The long hours being worked by farmers during harvest and the build up of dust in machines from such heavy use is resulting in fires on farms, says a county fire service.

Dorset & Wiltshire Fire and Rescue Service is reminding farmers of the importance of keeping up cleaning and maintenance schedules during the harvest period.

Every year, the service is called to deal with numerous fires involving farm machinery, hay bales, fields and barns.

Group manager Graham Kewley said: “As the harvest goes on, farmers are working long, hard hours and it’s easy to let chaff and dust build up in the machines, which can then catch fire if parts of the combine then overheat.

“The problem is compounded when machinery is worked extra hard between periods of inclement weather, or when crops are harvested and stored in less than ideal conditions.

Baling hay that is damp can create a real fire hazard, as this can lead to heat build-up and eventual self-combustion within the bale.”

The service is also reminding farmers of the requirement to carry out a fire risk assessment for their buildings.

Part of this process should identify access and water supplies to assist firefighters and the location of hazards such as cylinders, fertilisers and flammable liquids.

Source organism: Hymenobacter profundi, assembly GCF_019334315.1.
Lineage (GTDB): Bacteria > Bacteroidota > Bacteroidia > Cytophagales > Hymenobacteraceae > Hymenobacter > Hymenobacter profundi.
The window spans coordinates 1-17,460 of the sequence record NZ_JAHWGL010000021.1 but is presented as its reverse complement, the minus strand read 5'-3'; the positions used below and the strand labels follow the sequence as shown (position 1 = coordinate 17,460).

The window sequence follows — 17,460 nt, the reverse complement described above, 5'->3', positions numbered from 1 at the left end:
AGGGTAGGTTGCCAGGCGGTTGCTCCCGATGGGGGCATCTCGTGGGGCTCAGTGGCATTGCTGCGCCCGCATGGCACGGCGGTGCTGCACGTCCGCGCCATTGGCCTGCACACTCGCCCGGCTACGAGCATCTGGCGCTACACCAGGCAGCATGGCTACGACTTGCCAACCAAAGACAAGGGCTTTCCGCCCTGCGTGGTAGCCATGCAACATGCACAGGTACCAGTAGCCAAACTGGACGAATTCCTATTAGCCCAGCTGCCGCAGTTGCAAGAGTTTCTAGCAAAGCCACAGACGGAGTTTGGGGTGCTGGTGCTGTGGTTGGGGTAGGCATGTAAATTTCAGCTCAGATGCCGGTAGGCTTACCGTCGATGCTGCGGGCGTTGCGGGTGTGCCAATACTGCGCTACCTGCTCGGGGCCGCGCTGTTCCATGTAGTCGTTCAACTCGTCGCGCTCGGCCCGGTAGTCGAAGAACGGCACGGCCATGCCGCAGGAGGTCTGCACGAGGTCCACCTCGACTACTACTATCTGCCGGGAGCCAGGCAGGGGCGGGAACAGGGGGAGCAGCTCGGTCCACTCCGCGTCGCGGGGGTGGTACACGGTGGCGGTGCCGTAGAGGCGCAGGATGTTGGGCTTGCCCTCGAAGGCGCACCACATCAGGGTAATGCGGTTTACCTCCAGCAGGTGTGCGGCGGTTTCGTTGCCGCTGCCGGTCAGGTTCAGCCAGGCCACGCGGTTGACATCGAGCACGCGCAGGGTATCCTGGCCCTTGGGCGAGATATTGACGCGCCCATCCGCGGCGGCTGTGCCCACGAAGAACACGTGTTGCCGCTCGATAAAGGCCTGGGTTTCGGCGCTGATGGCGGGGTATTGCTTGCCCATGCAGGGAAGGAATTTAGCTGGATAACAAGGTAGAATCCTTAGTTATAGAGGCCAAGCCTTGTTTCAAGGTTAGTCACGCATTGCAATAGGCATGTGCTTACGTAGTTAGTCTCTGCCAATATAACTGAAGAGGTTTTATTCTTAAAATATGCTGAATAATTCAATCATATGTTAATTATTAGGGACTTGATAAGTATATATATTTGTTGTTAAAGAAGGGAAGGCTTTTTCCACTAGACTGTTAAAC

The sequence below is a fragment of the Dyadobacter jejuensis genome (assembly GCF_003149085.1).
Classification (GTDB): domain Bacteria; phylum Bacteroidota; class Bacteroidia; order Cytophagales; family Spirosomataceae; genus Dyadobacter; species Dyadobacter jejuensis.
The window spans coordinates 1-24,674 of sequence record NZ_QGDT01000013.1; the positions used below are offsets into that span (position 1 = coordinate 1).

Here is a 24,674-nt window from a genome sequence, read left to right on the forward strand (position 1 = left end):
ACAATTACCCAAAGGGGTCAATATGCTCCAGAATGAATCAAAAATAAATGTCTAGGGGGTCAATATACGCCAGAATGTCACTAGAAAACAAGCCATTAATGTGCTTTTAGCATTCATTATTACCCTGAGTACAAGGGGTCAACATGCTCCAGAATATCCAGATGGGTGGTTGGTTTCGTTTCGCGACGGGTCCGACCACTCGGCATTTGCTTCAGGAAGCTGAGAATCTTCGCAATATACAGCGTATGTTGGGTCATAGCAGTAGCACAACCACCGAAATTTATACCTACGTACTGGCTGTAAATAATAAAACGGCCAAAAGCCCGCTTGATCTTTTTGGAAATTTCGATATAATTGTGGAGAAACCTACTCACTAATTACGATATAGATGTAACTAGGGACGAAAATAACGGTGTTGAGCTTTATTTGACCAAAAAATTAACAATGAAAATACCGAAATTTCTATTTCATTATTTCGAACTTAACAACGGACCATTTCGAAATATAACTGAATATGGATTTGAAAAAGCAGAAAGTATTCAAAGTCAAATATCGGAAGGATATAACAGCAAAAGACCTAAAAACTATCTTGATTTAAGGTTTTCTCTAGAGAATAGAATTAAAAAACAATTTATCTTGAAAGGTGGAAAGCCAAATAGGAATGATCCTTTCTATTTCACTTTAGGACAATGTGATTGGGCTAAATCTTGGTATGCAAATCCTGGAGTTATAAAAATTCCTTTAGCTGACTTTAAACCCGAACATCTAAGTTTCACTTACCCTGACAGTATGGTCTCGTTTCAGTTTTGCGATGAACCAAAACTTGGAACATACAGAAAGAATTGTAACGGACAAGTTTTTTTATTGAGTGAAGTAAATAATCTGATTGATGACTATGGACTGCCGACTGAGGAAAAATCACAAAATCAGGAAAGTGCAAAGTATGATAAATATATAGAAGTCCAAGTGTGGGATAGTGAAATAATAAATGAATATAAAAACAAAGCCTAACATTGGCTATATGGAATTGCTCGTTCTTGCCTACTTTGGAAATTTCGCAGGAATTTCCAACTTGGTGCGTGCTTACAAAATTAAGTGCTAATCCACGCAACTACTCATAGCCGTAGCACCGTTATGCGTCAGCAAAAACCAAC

GM Kewley said: “We also encourage farmers to have a farm emergency plan – this can save vital minutes in the event of an incident, and will help firefighters to deal with a fire more quickly and more safely.”

NFU Mutual has produced a safety checklist for farmers to help prevent combine fires and accidents during harvest:

  • Regularly clean out dust and chaff from hot spots in combines and balers
  • Switch off engines and ensure moving parts have stopped before clearing blockages or carrying out maintenance
  • Always stop to investigate hot-running engines or bearings
  • Put in place a system for keeping in contact with lone workers
  • Keep mobile phones on your person – not left in a tractor or pick up cab
  • Make sure that drivers are aware of the locations and heights of power lines and check that machines will safely pass under wires
  • Make sure there is a fire extinguisher on the combine – and that it is regularly maintained
  • Clean dust regularly from grain dryers – and ensure that all staff running the drier are fully trained and know what to do if fire breaks out
  • Ensure that fire extinguishers are readily accessible
  • Make sure ladders and platforms used for maintenance are in good condition and a safe system of work is in operation

Further information can be found at